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In Policy Reversal, Kansas City’s Children’s Mercy Allows Workers To Wear Face Masks

Julie Denesha
KCUR 89.3
After telling workers they were not allowed to continuously wear masks to protect from the coronavirus, Children's Mercy Hospital reversed course and will even allow home-made masks.

In a major reversal after an outcry from workers, Children’s Mercy Hospital announced Wednesday that it will allow all of its employees to continuously wear face masks during shifts for protection from the coronavirus.

In addition, the hospital said it will begin screening workers on Thursday, according to an email obtained by KCUR. As of March 31, the hospital had tested 255 employees, three of whom were positive for the virus, Children’s Mercy announced on its website.

“The decision to screen all employees ensures we’re free of COVID-19 symptoms in order to better protect our patients, families and colleagues from incidental exposure while at CM,” the email said.

The hospital had also tested 266 patients, three of whom were positive, according to the website.

Just last week, Children’s Mercy barred workers from wearing face masks and said they faced disciplinary action if they defied the order. The hospital defended the action, saying it was based on best science and a potential shortage of personal protective equipment, or PPE, as the numbers of infections grow in the region.

Employees told KCUR that the decision left them demoralized and fearful.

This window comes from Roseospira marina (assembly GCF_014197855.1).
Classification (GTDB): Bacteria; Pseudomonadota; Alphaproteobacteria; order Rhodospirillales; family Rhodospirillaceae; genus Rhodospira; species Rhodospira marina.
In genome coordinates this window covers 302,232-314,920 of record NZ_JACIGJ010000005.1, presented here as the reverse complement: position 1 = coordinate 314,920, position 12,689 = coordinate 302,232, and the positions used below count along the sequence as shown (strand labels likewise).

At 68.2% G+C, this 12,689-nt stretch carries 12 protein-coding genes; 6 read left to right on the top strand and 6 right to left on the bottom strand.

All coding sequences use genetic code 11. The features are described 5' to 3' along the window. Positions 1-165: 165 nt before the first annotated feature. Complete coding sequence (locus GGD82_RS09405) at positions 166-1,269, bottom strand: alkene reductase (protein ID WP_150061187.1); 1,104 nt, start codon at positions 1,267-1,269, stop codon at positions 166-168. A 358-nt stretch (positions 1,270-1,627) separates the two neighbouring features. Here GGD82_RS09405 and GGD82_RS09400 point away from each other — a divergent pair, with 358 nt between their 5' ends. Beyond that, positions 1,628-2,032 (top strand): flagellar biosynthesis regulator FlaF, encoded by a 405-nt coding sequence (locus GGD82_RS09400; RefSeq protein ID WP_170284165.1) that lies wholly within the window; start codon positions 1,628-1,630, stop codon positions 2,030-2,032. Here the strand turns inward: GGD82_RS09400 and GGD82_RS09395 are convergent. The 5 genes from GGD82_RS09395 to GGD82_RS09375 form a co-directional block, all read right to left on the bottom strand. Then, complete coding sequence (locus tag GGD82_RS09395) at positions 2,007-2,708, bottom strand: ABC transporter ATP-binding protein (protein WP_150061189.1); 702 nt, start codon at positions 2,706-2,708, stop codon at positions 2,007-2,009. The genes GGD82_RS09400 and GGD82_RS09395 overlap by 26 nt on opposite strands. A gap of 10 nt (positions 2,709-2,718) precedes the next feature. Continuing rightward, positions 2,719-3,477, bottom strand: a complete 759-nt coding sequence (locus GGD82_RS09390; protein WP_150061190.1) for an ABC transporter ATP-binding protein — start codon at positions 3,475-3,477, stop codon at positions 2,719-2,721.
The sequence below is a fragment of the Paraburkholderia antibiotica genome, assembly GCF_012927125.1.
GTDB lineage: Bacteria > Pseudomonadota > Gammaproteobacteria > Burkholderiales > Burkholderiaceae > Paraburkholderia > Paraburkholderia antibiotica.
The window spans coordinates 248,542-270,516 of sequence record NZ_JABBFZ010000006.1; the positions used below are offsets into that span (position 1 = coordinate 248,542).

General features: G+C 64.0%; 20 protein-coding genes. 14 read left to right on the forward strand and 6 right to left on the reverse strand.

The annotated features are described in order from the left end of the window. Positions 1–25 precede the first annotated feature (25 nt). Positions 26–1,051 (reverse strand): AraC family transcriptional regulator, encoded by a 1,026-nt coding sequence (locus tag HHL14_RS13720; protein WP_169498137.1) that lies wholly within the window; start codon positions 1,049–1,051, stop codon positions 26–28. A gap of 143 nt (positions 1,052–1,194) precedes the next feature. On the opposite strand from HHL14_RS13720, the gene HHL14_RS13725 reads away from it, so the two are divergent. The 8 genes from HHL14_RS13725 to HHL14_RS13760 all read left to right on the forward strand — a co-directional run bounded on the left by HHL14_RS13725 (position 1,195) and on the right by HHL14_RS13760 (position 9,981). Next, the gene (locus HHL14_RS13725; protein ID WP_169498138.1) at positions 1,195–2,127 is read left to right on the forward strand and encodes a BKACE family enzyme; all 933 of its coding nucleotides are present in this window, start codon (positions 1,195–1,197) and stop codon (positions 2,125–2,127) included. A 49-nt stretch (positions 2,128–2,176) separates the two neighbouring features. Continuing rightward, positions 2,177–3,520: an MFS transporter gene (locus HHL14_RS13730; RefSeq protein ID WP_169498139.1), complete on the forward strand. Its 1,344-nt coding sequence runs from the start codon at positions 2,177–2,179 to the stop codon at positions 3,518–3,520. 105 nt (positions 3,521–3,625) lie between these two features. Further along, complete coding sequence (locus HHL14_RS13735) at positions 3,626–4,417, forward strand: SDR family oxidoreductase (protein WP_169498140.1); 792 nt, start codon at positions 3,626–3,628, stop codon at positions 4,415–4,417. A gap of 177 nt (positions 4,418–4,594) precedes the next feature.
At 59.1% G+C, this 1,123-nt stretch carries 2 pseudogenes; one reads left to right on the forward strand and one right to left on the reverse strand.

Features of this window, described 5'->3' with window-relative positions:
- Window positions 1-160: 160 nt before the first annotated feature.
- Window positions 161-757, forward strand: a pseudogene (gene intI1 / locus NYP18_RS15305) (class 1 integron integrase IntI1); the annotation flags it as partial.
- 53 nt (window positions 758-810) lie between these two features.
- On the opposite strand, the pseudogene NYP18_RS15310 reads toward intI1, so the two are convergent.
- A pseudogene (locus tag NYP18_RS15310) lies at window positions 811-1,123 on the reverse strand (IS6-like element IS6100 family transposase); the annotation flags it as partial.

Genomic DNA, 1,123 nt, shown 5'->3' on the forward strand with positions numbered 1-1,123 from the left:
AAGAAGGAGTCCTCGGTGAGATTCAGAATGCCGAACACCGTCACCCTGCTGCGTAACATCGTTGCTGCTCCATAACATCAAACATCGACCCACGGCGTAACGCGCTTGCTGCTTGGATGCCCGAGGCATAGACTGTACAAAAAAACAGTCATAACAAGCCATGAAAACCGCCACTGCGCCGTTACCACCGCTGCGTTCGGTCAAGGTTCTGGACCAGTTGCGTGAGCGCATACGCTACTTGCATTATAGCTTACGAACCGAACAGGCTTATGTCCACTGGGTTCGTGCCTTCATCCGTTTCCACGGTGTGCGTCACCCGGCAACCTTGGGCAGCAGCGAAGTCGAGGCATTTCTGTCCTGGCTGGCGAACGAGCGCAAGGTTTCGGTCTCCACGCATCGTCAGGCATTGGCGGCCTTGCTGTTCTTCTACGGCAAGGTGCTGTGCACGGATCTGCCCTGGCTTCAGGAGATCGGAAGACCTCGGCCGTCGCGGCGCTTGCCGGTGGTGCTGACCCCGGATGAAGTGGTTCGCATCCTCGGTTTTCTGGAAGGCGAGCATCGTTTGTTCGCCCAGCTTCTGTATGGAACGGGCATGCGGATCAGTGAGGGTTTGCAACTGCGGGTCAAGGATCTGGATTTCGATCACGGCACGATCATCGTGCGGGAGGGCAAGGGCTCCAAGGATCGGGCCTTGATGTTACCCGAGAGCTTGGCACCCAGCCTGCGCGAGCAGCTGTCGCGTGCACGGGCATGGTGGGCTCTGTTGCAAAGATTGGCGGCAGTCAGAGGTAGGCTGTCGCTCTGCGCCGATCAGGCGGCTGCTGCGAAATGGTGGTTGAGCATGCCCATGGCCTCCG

In the email sent to employees Wednesday, Children’s Mercy said medical-grade face masks will be available to all “frontline caregivers who interact with patients and family members.”

Employees who don’t work with patients will also be allowed to wear masks, even ones brought from home or those donated by the community, the email said. Both types of masks had been prohibited last week.

The about-face comes as all hospitals face a shortage of PPE and other equipment amid often-changing guidelines from the Centers for Disease Control and Prevention. This week, Dr. Robert Redfield, the CDC’s director, told NPR that new data showing infected people who are symptom-free may lead the agency to recommend the use of masks by ordinary citizens.

In a virtual town hall aired for Children’s Mercy employees on Tuesday, Dr. Rob Lane, executive vice president and physician-in-chief, said they expect a steady increase in cases with a peak occurring in June. The goal is to get the right protection for everyone, Lane said.

“The most important statement that we have is No. 1, we absolutely believe and trust in the science, the data and our experts,” he said.

Leaders were aware that many of the hospital’s workers are very scared, Lane said.

“That’s normal and that’s expected and that’s human,” he said, “and frankly, I’m scared, too.”

Peggy Lowe is an investigative reporter at KCUR and the Marketplace hub reporter. She's on Twitter at @peggyllowe.

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